Not since Fellini Satyricon (1969) have I’ve felt cinematic indigestion from an overload of visuals and sound. Sadly once the music numbers start taking place off stage as well the film, overlong, does start to collapse. It’s also an issue that, in making a full blown musical for MGM, Ken Russell’s baroque surrealism, where high and low taste blur to the point the debates that they were separate all these decades seem delusional, is used simply for musical numbers when it always had a deeper meaning. Say what you want about how extreme he could get, but even the most perverse and bizarre moments in the films I’ve seen always were a comment on themes such as religion and fame filtered through images he thought made sense for them.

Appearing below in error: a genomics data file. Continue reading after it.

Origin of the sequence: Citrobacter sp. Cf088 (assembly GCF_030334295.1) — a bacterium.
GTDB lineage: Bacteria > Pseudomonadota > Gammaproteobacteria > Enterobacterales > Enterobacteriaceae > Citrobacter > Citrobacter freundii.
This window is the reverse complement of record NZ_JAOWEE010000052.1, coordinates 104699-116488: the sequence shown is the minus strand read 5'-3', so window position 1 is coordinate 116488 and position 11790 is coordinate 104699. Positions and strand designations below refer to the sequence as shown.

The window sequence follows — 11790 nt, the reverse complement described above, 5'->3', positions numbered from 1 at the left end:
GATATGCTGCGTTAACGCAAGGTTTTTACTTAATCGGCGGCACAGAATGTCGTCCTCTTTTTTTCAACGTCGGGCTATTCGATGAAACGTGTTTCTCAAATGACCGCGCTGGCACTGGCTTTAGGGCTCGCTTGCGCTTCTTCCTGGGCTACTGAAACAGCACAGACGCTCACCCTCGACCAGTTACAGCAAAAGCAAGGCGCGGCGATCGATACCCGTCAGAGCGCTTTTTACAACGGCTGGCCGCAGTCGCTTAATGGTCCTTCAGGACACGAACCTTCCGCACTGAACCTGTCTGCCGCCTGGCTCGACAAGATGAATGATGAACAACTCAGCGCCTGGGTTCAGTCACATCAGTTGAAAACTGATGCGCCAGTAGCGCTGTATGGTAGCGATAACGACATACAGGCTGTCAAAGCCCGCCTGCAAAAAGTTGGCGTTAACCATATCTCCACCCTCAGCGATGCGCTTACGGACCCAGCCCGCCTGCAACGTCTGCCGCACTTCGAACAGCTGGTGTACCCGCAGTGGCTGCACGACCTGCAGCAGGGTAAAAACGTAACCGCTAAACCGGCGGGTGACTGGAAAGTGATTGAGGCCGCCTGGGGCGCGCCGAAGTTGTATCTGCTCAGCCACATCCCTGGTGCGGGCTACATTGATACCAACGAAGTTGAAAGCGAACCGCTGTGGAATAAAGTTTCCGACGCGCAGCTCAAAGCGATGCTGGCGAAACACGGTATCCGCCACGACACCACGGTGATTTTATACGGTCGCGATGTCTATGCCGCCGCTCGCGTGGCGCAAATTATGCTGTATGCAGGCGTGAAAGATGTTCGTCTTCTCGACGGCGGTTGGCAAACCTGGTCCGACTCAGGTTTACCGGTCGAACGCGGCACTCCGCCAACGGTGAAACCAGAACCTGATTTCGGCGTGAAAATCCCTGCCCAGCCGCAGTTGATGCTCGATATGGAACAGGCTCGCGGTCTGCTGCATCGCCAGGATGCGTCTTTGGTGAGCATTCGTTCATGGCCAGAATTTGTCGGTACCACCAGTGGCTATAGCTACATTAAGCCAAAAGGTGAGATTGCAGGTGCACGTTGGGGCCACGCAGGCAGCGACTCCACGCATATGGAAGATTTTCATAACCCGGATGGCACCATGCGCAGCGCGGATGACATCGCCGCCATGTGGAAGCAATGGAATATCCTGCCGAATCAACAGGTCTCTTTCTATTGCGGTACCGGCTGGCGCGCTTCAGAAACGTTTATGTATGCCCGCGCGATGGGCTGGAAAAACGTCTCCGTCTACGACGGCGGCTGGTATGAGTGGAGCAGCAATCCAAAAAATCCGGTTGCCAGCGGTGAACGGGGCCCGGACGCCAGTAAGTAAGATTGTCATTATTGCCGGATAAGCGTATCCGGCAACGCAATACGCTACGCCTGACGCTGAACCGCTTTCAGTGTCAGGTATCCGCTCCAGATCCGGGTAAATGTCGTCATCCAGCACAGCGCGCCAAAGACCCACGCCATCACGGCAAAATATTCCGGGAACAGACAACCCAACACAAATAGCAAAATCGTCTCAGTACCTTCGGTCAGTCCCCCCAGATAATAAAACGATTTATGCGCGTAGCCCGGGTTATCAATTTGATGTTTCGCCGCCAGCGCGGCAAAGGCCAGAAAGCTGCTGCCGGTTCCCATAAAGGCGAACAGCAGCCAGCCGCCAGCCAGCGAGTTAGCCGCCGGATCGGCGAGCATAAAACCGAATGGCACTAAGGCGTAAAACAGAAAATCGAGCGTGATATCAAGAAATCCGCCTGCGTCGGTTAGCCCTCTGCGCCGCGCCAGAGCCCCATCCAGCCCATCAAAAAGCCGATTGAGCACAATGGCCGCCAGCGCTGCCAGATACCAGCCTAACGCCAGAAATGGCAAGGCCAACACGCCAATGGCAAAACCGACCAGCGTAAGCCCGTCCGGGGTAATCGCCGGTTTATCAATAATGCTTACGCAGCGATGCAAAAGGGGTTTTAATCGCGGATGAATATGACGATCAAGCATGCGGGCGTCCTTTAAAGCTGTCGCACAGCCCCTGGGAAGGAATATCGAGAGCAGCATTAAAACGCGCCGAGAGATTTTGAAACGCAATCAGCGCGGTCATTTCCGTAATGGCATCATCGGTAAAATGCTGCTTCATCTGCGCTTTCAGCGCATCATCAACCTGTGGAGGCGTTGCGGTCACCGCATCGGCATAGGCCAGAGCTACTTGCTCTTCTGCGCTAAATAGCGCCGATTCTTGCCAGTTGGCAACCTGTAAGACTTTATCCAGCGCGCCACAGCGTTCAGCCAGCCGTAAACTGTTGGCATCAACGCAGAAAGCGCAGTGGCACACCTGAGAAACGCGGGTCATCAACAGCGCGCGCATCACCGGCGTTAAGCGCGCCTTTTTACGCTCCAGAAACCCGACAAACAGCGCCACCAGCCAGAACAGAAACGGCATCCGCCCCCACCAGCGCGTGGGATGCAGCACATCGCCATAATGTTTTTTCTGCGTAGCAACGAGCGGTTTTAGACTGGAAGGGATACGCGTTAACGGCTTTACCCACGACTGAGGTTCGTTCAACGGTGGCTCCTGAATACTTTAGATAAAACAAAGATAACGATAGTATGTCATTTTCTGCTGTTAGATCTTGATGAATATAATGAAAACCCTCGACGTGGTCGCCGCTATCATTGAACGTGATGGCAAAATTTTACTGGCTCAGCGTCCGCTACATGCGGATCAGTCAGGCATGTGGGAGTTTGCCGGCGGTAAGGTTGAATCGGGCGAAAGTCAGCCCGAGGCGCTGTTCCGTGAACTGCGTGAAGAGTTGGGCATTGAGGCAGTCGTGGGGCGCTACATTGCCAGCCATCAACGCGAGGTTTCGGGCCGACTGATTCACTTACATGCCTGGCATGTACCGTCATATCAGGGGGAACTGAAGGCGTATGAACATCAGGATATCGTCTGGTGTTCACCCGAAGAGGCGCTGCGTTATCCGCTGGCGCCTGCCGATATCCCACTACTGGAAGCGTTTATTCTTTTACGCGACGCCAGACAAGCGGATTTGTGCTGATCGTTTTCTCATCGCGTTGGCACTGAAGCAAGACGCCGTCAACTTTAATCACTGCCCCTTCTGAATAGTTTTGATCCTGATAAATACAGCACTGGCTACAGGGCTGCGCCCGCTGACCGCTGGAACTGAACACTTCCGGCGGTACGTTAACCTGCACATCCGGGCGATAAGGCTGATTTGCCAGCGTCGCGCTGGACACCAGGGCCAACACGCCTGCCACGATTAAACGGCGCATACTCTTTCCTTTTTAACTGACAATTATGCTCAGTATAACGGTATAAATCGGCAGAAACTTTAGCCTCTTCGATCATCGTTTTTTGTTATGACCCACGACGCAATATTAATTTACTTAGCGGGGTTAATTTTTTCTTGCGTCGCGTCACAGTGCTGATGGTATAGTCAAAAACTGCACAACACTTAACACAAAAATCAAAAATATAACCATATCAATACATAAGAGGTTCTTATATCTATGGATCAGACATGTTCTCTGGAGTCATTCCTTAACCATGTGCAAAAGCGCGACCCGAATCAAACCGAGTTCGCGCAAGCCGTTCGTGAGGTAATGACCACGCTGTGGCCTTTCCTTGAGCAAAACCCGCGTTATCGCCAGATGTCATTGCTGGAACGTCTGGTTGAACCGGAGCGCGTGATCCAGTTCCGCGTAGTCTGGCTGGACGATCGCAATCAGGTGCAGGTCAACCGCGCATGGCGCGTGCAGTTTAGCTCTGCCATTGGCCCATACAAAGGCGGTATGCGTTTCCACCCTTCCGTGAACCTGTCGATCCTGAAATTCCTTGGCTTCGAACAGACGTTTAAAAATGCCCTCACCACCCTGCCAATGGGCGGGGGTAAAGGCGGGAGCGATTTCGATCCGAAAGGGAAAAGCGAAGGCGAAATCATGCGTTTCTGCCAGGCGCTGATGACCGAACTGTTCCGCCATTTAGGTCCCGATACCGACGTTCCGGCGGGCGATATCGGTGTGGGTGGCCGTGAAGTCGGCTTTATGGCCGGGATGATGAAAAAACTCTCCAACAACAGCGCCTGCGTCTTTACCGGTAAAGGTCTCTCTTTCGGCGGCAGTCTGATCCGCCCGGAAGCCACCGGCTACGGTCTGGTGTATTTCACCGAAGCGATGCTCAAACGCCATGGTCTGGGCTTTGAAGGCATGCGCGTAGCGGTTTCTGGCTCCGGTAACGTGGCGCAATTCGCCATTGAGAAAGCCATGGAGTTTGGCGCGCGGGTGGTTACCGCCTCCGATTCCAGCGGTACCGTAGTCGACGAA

Nonetheless, in its flaws, the sense of joy even when ‘The Boy Friend’ skirts dangerously near to the pointlessly grotesque is vast, which one wishes existed more in cinema. The cast is perfectly picked – Twiggy in particular doing well for herself in the lead – while the imagination shown here is enough to squash entire catalogues of films I’ve viewed that were insipid and creatively stunted. That Ken Russell still had enough imagination – helped by the talents of costumes designers, set creators and other production members over the years like the late director Derek Jarman – to continue creating these vivid images, including The Devils (1971), Lisztomania (1975) and Altered States (1980) just goes to show how much a director like him will be missed after his death last year. Despite my issues with the film, it’s still superior in its flaws then many others. Hopefully after his death – although it is a sad concept to celebrate artists of any trade in obituary rather than in their life – his work will be furthered acclaimed and rightly placed in the high points of British cinema.